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CRIME

Greek orthodox priest shot in Lyon victim of jealous husband

The Greek Orthodox priest shot last week in the French city of Lyon was the victim of a jealous husband rather than an Islamic terrorist, Le Parisien reported on Saturday.

Greek orthodox priest shot in Lyon victim of jealous husband
Police searching outside the church for clues after the shooting. Photo: Jeff Pachoud/AFP
Nikolaos Kakavelakis, 52, was shot twice with a sawn-off shotgun outside his church on 31 October, in what police feared was a copycat attack, coming as it did three days after three people were knifed in a terror attack at a church in Nice.
 
But according to the newspaper, the priest put the police on the trail of his attacker as soon as he came out of a coma on Tuesday, telling them he believed he had been shot by the “jealous husband” of one of his conquests. 
 
 
“The priest is very into sex, and he is very adventurous with the ladies,” a source close to the inquiry told the newspaper. 
 
 
A 40-year Georgian man, who the newspaper named as Giorgi P,  admitted to carrying out the attack after he was seized on Friday. 
 
He insists, however, that he had not wanted to kill Kakavelakis, who was having an affair with his 35-year-old Russian wife, named by the newspaper as Lela K. 
 
The priest had announced that he was resigning from the church a month earlier.
 

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POLITICS

French justice minister faces trial on conflict of interest charge

France's justice minister has been ordered to stand trial in a conflict of interest case that has embarrassed President Emmanuel Macron's government, his lawyers said on Monday.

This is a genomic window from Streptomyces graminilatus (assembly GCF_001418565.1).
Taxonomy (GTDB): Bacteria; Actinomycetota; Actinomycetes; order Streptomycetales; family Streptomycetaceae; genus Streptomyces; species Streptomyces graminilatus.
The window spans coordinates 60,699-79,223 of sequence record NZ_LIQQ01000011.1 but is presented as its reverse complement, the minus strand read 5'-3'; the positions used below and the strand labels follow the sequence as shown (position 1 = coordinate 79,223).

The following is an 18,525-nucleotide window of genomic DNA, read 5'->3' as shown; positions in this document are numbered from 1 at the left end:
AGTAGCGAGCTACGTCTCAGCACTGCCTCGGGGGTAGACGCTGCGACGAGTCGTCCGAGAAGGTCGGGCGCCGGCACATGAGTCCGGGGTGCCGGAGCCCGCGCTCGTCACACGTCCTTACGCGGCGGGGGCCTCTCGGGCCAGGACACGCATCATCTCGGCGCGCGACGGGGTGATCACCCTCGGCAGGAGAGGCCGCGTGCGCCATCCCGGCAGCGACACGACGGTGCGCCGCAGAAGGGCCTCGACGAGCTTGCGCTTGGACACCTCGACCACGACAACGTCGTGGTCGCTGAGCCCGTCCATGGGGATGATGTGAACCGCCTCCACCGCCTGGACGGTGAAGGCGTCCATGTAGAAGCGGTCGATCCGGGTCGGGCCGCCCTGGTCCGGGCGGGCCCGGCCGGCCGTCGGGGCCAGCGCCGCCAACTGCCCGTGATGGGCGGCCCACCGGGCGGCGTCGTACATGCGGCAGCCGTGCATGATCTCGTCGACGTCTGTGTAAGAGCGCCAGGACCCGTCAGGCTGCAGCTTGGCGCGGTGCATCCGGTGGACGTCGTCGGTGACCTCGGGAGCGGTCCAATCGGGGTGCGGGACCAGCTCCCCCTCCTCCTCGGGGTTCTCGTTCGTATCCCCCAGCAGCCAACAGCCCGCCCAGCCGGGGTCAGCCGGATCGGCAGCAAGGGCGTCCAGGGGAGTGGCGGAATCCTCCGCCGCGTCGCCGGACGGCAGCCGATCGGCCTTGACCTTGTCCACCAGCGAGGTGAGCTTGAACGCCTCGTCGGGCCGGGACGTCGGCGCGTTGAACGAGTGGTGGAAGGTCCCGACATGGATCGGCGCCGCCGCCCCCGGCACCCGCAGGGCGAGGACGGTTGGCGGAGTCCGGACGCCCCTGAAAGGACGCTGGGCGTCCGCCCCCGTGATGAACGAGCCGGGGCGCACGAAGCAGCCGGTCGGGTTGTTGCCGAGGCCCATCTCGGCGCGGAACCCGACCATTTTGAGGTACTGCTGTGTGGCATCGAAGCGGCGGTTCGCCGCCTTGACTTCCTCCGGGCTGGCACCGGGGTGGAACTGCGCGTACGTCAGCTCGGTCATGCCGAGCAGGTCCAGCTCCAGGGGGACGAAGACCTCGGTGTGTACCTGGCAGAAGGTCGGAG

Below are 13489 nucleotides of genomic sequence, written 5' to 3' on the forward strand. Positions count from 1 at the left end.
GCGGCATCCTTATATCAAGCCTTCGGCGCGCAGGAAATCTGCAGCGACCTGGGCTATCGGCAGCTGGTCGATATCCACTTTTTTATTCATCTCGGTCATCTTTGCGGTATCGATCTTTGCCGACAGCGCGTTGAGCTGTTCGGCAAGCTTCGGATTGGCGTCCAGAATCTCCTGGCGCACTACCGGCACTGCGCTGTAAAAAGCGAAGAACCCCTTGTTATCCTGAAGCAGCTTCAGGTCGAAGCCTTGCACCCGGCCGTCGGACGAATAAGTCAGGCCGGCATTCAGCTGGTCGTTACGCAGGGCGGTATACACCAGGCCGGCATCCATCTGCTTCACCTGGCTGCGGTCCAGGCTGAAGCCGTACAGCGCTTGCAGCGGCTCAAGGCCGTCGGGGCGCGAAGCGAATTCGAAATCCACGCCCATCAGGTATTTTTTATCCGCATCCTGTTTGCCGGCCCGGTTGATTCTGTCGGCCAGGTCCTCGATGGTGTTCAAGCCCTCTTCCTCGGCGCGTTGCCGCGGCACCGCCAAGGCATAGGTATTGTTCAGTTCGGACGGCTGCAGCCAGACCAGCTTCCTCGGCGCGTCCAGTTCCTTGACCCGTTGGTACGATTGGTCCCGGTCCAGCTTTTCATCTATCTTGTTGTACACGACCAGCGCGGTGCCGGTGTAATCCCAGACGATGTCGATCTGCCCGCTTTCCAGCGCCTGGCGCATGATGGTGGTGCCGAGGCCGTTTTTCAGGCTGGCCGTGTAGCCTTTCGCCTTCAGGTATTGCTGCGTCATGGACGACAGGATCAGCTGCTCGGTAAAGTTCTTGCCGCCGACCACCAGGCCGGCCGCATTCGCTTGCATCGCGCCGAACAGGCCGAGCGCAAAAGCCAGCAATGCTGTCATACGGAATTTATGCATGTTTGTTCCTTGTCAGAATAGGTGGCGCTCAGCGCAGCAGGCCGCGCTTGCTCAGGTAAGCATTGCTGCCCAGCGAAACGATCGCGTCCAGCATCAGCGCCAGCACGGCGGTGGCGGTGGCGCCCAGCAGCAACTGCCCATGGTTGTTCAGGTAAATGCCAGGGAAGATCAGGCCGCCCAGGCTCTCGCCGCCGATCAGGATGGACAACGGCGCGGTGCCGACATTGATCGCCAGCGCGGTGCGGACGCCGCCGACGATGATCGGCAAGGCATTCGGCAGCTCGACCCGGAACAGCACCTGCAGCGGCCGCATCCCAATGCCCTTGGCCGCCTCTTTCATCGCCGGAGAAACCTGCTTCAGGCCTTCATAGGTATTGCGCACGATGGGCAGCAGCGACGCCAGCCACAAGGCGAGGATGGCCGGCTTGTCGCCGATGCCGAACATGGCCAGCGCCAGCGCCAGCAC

French justice minister faces trial on conflict of interest charge

His lawyers said they had immediately lodged an appeal to block the move.

Eric Dupond-Moretti, a former star defence lawyer, was last year charged with misusing his position to settle scores with opponents from his legal career, becoming the first sitting French justice minister to be charged in a legal probe.

The accusations relate to administrative inquiries into three judges. The three had ordered police in 2014 to pore through the phone records of dozens of lawyers and magistrates, including Dupond-Moretti, as part of an investigation into former president Nicolas Sarkozy.

The judiciary accused Dupond-Moretti of a witch-hunt.

He denied the allegations, saying he was merely acting on the recommendations of his staff to investigate possible mistakes by the magistrates who oversaw the seizures of the phone records.

The order to stand trial was issued by the investigation commission of the Law Court of the Republic in Paris (CJR), which hears cases of alleged wrongdoing by serving ministers.

But his lawyers, Christophe Ingrain and Remi Lorrain, said they had already appealed against the move.

“The order no longer exists,” they told reporters as they exited the CJR building.

Dupond-Moretti was not present.

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